Handling urban overflows
Orvar Löfgren

fellow expatriates. Commuters complained that they seemed to be taking over the station. As the influx of asylum seekers and migrants expanded rapidly in 2015, there was talk of overflow problems on several levels. Even with their well-established systems of ticketing, identity controls, and surveillance, the smooth transit machines handling travel flows no longer worked. Air travel was rarely an option for refugees. They had to return to improvised ways of travel and border crossings. How to organize a journey from Syria or Libya to Scandinavia or Germany? A

in Overwhelmed by overflows?
Diplomacy, cross-border patronage, and the negotiation of subsidy alliances in the north-western part of the Holy Roman Empire (late seventeenth century)
Tilman Haug

‘transterritorial’ networks in order to overcome the lack of formalized relations. In the case of the 1665 alliance, the English Catholic exile community and its entanglements with the Catholic peerage provided a communication node between the unlikely allies, where more formalized diplomatic contacts were sporadic at best.33 Following Christoph Bernhard’s informal talks with William Temple in Münster, the bishop managed to send an English ‘ex-patriate’, Father Joseph Sherwood, a Benedictine monk of noble descent, to London for the detailed negotiations on the terms of the

in Subsidies, diplomacy, and state formation in Europe, 1494–1789
Raymond Hinnebusch

acknowledged to be a mere part of the Arab nation, then Kuwaiti oil would be an Arab patrimony to be equitably shared with other parts of the Arab nation, not least the legions of Arab expatriates working in Kuwait. The geographically separate Maghreb has always identified less with Arab nationalism than local statehood. Some Tunisian writers defend the idea of a distinct Tunisian nation and Morocco has a long history under an independent dynasty (Ayubi 1995: 144). Yet in the 1973 Arab–Israeli war Morocco’s pro-Western ruler thought it to his domestic advantage to send a

in The international politics of the Middle East
Open Access (free)
A bird’s eye view of intervention with emphasis on Britain, 1875–78
Alexis Heraclides
Ada Dialla

‘Bulgarian Revival’ ( vŭzrazhdane ) 14 had taken place. The first major Bulgarian political revolutionary was Georgi Rakowski, who died of tuberculosis in 1867, but not before he put on course the idea of overthrowing Ottoman rule. He was followed by journalist Lyuben Karavelov, poet Christo Botev and the main organizer, Vasil Levski (the ‘Apostle of Freedom’). 15 Karavelov, Botev and Levski, as expatriates in Bucharest, formed the Bulgarian Revolutionary Central Committee

in Humanitarian intervention in the long nineteenth century
Open Access (free)
Spiritualism and the Atlantic divide
Bridget Bennett

1860. A fair amount of work has been done on groups of spiritualists (especially expatriate groups of spiritualists) outside Britain and the United States. Spiritualism and the Atlantic divide 19 20 21 22 23 24 25 26 27 28 29 30 31 32 107 Wilkinson (ed.), Autobiography of Emma Hardinge Britten, pp. 22–3. For accounts of predictions of Atlantic shipping disasters see pp. 31–4. Wilkinson (ed.), Autobiography of Emma Hardinge Britten, pp. 22–3. Paul Gilroy, The Black Atlantic: Modernity and Double Consciousness, London, New York, Verso, 1995, p. 4, and see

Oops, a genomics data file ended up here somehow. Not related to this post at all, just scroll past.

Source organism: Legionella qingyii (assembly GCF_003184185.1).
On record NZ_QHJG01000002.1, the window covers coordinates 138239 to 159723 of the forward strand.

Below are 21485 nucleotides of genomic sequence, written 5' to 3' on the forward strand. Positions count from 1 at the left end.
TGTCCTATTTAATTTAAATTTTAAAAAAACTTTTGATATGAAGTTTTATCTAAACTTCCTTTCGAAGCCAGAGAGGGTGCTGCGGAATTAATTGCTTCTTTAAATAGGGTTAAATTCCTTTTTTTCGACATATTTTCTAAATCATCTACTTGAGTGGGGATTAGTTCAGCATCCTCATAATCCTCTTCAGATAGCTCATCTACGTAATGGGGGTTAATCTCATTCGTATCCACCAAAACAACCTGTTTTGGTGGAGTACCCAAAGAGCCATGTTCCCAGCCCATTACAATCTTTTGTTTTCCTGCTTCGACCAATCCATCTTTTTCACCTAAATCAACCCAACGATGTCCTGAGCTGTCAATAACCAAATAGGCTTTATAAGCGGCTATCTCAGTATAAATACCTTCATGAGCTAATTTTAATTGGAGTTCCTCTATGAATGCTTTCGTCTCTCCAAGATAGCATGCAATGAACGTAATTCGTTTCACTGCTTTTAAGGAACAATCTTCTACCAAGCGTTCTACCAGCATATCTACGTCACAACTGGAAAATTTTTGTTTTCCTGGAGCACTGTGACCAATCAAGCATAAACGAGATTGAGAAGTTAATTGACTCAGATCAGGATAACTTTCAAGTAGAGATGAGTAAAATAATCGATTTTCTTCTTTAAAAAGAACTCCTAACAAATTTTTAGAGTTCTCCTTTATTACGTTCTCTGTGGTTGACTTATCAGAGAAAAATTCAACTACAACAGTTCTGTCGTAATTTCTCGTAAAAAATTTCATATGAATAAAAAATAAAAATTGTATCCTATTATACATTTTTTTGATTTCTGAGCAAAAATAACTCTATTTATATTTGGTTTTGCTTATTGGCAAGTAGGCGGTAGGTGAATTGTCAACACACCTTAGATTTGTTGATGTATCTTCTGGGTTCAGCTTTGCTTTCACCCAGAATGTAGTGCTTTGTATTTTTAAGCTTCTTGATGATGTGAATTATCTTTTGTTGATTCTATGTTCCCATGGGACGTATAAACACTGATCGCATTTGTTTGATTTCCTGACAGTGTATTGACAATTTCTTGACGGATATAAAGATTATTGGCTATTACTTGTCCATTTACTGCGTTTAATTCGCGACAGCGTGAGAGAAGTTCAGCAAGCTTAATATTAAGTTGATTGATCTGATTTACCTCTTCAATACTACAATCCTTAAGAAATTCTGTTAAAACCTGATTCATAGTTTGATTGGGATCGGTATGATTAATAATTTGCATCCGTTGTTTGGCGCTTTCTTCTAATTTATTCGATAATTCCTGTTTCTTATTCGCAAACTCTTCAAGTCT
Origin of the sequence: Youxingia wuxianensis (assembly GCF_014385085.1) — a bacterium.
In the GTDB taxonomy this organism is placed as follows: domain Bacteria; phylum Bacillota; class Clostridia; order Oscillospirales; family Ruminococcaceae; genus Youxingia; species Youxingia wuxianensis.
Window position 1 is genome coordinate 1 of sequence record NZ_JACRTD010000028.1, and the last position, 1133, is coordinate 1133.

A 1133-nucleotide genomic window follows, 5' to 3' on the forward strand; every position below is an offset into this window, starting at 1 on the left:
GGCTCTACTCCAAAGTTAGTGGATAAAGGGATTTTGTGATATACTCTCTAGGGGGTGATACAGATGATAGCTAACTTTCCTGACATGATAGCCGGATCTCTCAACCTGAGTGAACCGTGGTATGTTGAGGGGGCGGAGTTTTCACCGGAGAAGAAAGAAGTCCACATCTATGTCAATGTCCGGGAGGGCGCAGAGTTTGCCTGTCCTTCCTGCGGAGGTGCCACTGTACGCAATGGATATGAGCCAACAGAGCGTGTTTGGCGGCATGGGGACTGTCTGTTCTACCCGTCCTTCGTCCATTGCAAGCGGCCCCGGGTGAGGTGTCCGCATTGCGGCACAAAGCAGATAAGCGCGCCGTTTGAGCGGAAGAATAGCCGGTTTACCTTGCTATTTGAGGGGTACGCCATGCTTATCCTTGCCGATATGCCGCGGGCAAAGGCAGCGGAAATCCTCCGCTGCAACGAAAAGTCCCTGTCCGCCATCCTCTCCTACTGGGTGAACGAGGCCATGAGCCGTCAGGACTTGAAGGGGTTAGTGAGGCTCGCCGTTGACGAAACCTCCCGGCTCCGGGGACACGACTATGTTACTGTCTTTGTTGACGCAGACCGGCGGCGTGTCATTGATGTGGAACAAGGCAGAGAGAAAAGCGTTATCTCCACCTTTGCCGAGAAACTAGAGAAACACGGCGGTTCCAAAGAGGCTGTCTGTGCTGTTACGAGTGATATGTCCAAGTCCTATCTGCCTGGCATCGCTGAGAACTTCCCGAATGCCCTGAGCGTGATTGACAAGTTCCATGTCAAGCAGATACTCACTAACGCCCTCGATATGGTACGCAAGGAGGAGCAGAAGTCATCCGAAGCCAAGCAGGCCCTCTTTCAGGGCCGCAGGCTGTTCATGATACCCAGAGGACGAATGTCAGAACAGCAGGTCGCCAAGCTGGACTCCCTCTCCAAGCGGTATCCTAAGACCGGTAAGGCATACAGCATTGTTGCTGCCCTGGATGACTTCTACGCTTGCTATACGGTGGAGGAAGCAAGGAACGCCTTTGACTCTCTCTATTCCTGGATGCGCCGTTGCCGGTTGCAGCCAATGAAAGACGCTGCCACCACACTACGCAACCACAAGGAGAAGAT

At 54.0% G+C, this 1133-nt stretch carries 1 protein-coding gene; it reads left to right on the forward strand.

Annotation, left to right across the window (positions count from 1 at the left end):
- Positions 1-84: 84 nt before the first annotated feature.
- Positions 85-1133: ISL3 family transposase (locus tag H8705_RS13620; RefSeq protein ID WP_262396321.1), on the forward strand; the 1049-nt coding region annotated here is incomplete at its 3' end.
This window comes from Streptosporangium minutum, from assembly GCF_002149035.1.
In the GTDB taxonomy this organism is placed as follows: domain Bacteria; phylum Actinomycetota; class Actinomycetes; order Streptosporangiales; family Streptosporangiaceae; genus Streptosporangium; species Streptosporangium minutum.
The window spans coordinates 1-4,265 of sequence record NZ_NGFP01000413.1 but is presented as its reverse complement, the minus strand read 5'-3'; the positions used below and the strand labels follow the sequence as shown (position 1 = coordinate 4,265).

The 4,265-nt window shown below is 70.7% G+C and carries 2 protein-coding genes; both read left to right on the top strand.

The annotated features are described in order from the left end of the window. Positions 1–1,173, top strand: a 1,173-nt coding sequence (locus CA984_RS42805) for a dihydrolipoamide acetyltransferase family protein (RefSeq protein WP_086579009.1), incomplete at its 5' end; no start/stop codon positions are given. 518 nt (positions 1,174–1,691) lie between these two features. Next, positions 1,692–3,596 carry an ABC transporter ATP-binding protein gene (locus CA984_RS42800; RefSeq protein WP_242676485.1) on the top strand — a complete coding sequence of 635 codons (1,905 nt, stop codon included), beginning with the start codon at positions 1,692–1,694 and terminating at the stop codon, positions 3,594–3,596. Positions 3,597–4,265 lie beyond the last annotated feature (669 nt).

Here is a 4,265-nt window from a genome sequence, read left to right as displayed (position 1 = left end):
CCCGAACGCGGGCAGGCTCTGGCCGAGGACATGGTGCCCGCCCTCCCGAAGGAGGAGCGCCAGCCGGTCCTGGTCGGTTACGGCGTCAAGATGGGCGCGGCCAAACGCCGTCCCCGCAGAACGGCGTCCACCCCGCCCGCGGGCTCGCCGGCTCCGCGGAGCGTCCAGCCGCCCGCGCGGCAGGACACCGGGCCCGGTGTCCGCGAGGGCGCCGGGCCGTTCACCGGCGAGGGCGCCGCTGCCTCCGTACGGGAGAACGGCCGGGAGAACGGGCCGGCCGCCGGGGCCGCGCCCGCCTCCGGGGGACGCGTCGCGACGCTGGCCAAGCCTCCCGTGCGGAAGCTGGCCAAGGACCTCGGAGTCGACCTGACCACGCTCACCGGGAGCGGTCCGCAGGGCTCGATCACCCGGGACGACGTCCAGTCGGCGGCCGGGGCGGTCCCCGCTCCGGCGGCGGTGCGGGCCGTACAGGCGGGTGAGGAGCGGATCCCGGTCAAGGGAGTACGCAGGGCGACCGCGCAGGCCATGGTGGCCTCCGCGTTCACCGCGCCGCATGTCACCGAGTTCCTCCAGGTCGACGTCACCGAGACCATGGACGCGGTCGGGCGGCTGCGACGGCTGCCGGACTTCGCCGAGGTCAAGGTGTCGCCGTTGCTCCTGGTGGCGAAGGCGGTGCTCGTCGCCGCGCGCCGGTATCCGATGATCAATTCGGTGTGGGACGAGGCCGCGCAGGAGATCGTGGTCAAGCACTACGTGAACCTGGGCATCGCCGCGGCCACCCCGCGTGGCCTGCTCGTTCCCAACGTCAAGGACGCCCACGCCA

in Special relationships
Catherine Baker

distinctions between ‘historic’ peoples (Germans, Magyars, Italians) and peoples without history (Slavs, Romanians) (Glajar 2001 : 19) juxtaposed the same temporalities with which Europeans divided places and peoples into civilised and backward zones (Mignolo 2000 ). Viewing European colonial dominance beyond just the direct colonisation of territory overseas meanwhile reveals multiple dimensions of Austro-Hungarian implication in global coloniality: from the travels of expatriate missionaries, doctors, agents and freelance ‘explorers’ ( Chapter 2 ), to short-lived Indian

in Race and the Yugoslav region
Elisha P. Renne

Access’, Daily Trust (13 August 2013), www.dailytrust.com.ng (accessed 13 August 2013). 13 By 1908, ‘there were sixty-three medical officers in Nigeria in government service’, although the primary concern of these doctors was maintaining the health of the expatriate population; R. Schram, A History of the Nigerian Health Services

in The politics of vaccination
Open Access (free)
Sue Thomas

nuanced thread in his fiction: the sense of unease and exile the colonial subject may experience in England. This is a pervasive preoccupation of West Indian writers who treat Caribbean immigrant and expatriate experience in Britain. Naipaul has pointedly dissociated himself from West Indian social and political communities and their late modern histories both in the Caribbean and in Europe, preferring

in West Indian intellectuals in Britain
Matthew M. Heaton

different value judgements placed on this cooperation. See, for example, Markia Sherwood, ‘Elder Dempster and West Africa 1891–c.1940: The Genesis of Underdevelopment’, International Journal of African Historical Studies , 30, 1993 , pp. 253–76 for a particularly negative spin, while P.N. Davies, ‘The Impact of the Expatriate Shipping Lines

in Beyond the state
Katie Pickles

-confederation Newfoundland, the USA, Bermuda, the Bahamas and India, the IODE was restricted to Canada. In the USA the Daughters of the British Empire consisted of a small number of loyal chapters on the eastern seaboard. In common with women involved in Bermuda and the Bahamas, they were largely British ex-patriates. 16 Alternatively, in India in 1905 Miss Susie Sorabji, a Parsee Christian teacher, organized the Kaiser

in Female imperialism and national identity